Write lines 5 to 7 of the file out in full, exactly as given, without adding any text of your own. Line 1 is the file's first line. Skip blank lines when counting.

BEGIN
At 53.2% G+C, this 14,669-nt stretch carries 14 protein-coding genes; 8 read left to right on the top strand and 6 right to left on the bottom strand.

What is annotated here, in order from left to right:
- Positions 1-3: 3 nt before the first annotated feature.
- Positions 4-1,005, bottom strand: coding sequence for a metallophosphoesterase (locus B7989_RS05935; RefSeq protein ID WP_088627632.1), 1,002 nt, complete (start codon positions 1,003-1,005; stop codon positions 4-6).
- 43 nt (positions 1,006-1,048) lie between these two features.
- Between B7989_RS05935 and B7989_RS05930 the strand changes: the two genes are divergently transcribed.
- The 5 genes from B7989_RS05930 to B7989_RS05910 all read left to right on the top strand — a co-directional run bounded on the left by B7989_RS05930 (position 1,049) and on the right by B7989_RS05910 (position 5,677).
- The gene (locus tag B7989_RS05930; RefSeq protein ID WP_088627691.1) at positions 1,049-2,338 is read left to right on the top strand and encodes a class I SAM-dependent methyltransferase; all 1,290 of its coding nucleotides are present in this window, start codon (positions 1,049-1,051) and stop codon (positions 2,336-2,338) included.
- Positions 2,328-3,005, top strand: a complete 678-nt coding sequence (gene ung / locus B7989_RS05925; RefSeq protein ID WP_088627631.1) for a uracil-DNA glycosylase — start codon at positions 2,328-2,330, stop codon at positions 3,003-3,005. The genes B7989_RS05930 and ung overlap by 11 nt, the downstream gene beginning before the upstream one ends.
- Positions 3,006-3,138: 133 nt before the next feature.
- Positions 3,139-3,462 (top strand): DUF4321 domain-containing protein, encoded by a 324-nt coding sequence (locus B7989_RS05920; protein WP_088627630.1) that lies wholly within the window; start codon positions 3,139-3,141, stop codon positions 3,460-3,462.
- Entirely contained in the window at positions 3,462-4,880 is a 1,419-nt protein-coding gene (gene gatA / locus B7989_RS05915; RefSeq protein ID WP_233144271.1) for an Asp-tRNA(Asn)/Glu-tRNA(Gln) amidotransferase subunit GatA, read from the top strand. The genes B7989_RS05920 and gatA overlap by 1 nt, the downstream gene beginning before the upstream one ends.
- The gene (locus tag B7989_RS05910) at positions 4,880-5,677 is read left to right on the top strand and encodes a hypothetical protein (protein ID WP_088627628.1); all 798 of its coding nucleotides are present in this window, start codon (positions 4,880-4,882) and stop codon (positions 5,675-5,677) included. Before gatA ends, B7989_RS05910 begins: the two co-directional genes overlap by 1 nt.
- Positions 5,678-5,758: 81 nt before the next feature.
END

- 43 nt (positions 1,006-1,048) lie between these two features.
- Between B7989_RS05935 and B7989_RS05930 the strand changes: the two genes are divergently transcribed.
- The 5 genes from B7989_RS05930 to B7989_RS05910 all read left to right on the top strand — a co-directional run bounded on the left by B7989_RS05930 (position 1,049) and on the right by B7989_RS05910 (position 5,677).